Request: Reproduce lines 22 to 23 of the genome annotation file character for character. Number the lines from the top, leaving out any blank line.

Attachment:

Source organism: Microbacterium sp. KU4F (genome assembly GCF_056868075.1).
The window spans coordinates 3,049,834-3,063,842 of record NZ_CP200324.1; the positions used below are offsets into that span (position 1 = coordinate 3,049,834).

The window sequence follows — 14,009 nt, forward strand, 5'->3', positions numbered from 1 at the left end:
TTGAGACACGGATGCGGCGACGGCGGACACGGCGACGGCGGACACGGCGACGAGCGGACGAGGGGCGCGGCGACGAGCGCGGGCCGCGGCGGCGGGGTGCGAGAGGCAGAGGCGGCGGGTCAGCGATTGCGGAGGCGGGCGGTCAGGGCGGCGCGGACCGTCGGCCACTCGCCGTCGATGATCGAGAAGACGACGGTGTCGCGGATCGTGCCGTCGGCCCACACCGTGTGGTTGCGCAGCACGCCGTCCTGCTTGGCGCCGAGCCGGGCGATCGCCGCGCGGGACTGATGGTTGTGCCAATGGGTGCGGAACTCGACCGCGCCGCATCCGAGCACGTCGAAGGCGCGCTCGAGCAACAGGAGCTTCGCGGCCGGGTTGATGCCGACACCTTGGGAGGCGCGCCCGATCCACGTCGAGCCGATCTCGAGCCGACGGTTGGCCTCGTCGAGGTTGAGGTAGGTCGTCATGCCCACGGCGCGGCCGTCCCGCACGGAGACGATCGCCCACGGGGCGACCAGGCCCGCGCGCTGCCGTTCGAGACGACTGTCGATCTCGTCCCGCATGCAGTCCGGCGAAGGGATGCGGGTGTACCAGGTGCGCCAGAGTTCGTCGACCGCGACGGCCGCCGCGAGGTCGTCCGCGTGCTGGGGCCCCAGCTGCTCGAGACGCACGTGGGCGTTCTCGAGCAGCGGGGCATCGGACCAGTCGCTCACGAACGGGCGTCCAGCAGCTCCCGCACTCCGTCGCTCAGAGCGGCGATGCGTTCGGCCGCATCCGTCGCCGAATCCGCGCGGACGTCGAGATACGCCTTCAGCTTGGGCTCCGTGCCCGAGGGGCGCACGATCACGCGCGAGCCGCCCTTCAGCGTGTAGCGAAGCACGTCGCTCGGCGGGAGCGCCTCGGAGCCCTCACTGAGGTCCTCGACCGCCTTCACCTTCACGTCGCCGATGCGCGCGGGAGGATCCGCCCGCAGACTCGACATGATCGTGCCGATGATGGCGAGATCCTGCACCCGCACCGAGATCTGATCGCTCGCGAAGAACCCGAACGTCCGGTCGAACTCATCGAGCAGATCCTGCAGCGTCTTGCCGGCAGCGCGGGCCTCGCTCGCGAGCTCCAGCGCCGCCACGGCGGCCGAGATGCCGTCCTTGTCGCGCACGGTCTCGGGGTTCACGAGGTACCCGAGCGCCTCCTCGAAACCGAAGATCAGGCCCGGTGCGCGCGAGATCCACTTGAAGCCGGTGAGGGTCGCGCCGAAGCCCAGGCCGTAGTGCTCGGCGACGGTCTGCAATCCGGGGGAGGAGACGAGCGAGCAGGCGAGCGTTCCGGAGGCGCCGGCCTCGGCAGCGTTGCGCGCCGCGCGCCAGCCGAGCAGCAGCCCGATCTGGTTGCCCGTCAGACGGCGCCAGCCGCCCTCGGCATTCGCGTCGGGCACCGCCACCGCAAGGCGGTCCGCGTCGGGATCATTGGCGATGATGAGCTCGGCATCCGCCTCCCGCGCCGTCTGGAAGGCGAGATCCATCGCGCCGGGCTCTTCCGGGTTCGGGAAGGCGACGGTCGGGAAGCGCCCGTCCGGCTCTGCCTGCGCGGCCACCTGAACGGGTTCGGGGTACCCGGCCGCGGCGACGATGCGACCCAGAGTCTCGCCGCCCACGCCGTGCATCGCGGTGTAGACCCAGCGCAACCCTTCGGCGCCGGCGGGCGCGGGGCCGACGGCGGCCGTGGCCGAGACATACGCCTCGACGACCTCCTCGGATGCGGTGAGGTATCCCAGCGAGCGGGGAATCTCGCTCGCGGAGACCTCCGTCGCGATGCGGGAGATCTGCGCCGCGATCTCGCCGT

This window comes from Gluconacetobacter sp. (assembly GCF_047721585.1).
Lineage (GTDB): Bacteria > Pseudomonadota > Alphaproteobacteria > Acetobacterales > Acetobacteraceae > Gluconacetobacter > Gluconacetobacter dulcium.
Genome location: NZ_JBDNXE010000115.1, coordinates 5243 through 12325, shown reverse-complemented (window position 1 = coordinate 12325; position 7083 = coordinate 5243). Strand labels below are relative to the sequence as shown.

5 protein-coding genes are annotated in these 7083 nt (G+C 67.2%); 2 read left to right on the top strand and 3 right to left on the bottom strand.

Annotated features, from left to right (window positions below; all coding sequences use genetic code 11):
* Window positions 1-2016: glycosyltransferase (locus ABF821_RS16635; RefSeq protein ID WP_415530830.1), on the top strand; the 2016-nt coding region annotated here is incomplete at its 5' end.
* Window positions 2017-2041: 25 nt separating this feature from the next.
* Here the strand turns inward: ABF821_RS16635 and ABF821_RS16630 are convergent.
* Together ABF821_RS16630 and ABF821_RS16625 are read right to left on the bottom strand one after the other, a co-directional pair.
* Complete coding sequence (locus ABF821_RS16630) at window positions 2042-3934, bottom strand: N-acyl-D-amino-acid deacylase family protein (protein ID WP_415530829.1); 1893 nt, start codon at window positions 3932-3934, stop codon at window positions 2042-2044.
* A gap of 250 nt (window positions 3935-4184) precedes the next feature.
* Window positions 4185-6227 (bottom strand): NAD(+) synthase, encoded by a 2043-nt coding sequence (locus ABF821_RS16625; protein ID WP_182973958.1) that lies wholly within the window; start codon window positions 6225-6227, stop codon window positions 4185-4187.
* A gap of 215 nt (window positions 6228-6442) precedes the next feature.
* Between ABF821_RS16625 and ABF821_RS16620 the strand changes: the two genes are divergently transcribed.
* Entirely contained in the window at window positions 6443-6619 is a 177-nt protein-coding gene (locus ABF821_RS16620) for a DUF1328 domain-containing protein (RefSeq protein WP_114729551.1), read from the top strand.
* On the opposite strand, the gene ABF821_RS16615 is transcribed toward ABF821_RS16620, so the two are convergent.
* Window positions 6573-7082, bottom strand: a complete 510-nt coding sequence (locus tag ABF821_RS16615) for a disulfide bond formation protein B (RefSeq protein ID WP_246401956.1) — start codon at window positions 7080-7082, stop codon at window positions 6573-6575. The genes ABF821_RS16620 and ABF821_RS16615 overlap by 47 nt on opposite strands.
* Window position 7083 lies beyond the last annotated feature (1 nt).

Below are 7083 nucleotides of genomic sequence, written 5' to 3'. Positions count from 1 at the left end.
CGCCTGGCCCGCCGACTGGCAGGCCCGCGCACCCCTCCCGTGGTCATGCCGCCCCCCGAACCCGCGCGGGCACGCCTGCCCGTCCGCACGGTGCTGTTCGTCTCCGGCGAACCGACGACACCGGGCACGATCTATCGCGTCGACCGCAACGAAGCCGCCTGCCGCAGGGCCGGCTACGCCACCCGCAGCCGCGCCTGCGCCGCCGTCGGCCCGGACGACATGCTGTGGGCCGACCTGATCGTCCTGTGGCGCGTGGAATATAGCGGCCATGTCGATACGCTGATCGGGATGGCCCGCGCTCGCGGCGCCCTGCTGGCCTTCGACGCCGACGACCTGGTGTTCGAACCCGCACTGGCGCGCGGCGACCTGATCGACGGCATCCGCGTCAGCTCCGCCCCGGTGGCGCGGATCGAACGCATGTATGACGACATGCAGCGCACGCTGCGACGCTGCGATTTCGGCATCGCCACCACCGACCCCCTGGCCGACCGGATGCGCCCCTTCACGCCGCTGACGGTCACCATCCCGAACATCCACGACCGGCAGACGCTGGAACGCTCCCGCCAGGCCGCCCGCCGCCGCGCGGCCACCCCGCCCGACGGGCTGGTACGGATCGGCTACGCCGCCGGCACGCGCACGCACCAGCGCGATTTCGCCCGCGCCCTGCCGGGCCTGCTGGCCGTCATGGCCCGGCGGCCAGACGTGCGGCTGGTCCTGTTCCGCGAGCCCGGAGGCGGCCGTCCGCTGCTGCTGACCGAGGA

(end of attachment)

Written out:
* Window position 7083 lies beyond the last annotated feature (1 nt).

Below are 7083 nucleotides of genomic sequence, written 5' to 3'. Positions count from 1 at the left end.